William Jerdan was twenty years older than Leticia. The dynamic was at best unbalanced and more likely exploitative. She was his mistress for over a decade—starting when she was about 20 years old—and had three children in secret. 

Jerdan and Leticia created the character of “L.E.L.” together, to sell in the Gazette. Miller makes a convincing argument that this early enmeshment had consequences for Leticia’s sense of self for the rest of her life. I sort of admire Leticia’s audacity under the circumstances. She was reckless about the scandalous rumors that followed her—scandal which would eventually be her downfall. Perhaps Jerdan lulled her into a false sense of security. She didn’t seem to think her suggestive poems would get her into trouble, and their provocativeness was certainly part of their popular appeal (Jerdan had an interest in her continuing to write that way). She also appeared in public with Jerdan all the time, sparking the initial rumors of an affair. But I also don’t like it when people strip a woman of her feelings, even when they’re trying to prove she was a victim of something. So I won’t take Leticia's poems away from her.

Miller suggests that Leticia’s identity was hidden and chameleon-like. It would have been hard to know much about her interior self. Her emphatic denials of the affair with Jerdan, even to her close friends, are sad to read now that history knows the rumors were true. Perhaps hiding—and shifting her personality to suit the environment—was a way of maintaining some form of autonomy in a life that she did not have entire control over.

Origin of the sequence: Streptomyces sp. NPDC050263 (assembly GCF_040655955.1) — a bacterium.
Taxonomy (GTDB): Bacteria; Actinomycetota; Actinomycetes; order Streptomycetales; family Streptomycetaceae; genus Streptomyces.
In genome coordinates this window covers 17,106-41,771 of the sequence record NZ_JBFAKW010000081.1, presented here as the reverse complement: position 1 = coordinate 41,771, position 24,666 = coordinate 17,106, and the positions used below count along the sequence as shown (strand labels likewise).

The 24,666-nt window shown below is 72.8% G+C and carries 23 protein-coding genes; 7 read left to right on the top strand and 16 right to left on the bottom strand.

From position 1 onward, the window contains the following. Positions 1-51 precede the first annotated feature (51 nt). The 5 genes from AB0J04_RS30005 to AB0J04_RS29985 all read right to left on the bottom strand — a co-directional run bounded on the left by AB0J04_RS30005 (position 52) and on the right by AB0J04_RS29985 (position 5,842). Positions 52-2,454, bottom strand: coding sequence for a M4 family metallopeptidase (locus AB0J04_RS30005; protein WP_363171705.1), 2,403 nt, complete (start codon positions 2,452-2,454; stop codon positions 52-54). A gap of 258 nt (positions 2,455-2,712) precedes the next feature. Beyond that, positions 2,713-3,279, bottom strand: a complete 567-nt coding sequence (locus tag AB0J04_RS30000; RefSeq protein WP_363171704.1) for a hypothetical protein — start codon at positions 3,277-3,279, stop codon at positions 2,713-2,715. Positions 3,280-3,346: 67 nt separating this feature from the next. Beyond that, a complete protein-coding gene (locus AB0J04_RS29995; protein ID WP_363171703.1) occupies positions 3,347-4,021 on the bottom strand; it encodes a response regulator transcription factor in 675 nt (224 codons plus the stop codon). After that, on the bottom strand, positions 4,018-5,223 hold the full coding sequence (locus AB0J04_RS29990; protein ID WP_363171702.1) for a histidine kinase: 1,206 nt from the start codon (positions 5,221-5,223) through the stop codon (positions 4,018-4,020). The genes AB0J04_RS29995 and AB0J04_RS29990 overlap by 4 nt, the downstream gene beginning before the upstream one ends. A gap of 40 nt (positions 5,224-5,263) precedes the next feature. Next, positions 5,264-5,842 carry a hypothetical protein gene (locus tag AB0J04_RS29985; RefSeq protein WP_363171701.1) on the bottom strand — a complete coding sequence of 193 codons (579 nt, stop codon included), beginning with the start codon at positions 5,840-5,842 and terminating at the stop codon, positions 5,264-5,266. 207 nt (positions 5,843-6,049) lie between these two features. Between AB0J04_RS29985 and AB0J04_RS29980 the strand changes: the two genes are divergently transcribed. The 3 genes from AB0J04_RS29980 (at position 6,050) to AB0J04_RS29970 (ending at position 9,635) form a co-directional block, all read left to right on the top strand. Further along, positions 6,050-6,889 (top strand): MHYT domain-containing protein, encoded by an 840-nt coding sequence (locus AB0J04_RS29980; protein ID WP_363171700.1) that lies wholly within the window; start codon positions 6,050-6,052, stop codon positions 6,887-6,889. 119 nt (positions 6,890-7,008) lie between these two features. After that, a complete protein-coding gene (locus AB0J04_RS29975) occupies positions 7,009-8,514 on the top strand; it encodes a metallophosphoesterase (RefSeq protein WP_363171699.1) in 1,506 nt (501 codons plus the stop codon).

Eventually, Jerdan discarded Leticia for another, even younger poet-mistress. Leticia entered into a disastrous marriage (which Miller casts as a last-ditch effort to achieve economic and social stability). Just two months after moving with her husband to South Africa, Landon died rather mysteriously of prussic acid poisoning. She was 36. It’s mostly accepted that she died by suicide, though whether or not she intentionally took the lethal dose is debated. 

Jerdan went on to take credit for Leticia’s poetry after her death, calling her in a letter the “songbird [he] taught to sing,” and claiming that he was the subject of all of her love poems. 


The evidence suggests that Margaret Cavendish’s marriage was a love match. By luck or by design, that match also gave her the education and social positioning to pursue her work to the full extent of her capabilities. If some derided her, she remained determined to write, and took pride in exaggerating her eccentricities. Leticia Landon, by contrast, was cruelly used. Her intelligence and will had to be directed toward, or deprioritized in favor of, social survival; her personality tailored and submerged. The circumstances did not allow her to realize whatever potential she may have had.

The objective quality of the work gets debated for both writers. But this seems less interesting to me than the constraints and opportunities that defined their development. I seem to care a lot about individualism and selfhood. Maybe that should have been obvious, but writing this piece brought it into focus. 

Further reading:

Danielle Dutton’s novel, Margaret the First 

Tags: women, history, writers, will, intelligence, learning, individualism